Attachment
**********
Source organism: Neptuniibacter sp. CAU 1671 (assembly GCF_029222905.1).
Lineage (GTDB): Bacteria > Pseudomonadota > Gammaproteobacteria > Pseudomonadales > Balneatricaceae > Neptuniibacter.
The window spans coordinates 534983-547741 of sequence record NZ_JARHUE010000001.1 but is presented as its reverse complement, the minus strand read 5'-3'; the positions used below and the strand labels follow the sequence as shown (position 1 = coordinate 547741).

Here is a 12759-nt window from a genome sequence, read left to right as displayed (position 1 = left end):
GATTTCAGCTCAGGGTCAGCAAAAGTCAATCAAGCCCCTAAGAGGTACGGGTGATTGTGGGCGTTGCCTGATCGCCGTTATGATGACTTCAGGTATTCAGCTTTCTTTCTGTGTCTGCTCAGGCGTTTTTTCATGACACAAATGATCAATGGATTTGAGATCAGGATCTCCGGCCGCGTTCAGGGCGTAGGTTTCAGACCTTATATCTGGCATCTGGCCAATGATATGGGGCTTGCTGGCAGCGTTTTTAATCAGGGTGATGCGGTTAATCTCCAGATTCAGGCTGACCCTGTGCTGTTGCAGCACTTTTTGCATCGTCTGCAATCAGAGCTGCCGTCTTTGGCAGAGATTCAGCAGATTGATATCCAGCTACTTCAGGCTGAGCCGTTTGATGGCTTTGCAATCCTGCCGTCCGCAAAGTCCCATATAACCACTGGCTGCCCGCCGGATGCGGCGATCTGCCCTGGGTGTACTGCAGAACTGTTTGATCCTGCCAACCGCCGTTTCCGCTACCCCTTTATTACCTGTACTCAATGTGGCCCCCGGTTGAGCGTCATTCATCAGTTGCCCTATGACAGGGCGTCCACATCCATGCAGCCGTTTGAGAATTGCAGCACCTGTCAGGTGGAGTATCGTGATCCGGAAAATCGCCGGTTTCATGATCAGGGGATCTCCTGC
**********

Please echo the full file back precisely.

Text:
Source organism: Neptuniibacter sp. CAU 1671 (assembly GCF_029222905.1).
Lineage (GTDB): Bacteria > Pseudomonadota > Gammaproteobacteria > Pseudomonadales > Balneatricaceae > Neptuniibacter.
The window spans coordinates 534983-547741 of sequence record NZ_JARHUE010000001.1 but is presented as its reverse complement, the minus strand read 5'-3'; the positions used below and the strand labels follow the sequence as shown (position 1 = coordinate 547741).

Here is a 12759-nt window from a genome sequence, read left to right as displayed (position 1 = left end):
GATTTCAGCTCAGGGTCAGCAAAAGTCAATCAAGCCCCTAAGAGGTACGGGTGATTGTGGGCGTTGCCTGATCGCCGTTATGATGACTTCAGGTATTCAGCTTTCTTTCTGTGTCTGCTCAGGCGTTTTTTCATGACACAAATGATCAATGGATTTGAGATCAGGATCTCCGGCCGCGTTCAGGGCGTAGGTTTCAGACCTTATATCTGGCATCTGGCCAATGATATGGGGCTTGCTGGCAGCGTTTTTAATCAGGGTGATGCGGTTAATCTCCAGATTCAGGCTGACCCTGTGCTGTTGCAGCACTTTTTGCATCGTCTGCAATCAGAGCTGCCGTCTTTGGCAGAGATTCAGCAGATTGATATCCAGCTACTTCAGGCTGAGCCGTTTGATGGCTTTGCAATCCTGCCGTCCGCAAAGTCCCATATAACCACTGGCTGCCCGCCGGATGCGGCGATCTGCCCTGGGTGTACTGCAGAACTGTTTGATCCTGCCAACCGCCGTTTCCGCTACCCCTTTATTACCTGTACTCAATGTGGCCCCCGGTTGAGCGTCATTCATCAGTTGCCCTATGACAGGGCGTCCACATCCATGCAGCCGTTTGAGAATTGCAGCACCTGTCAGGTGGAGTATCGTGATCCGGAAAATCGCCGGTTTCATGATCAGGGGATCTCCTGC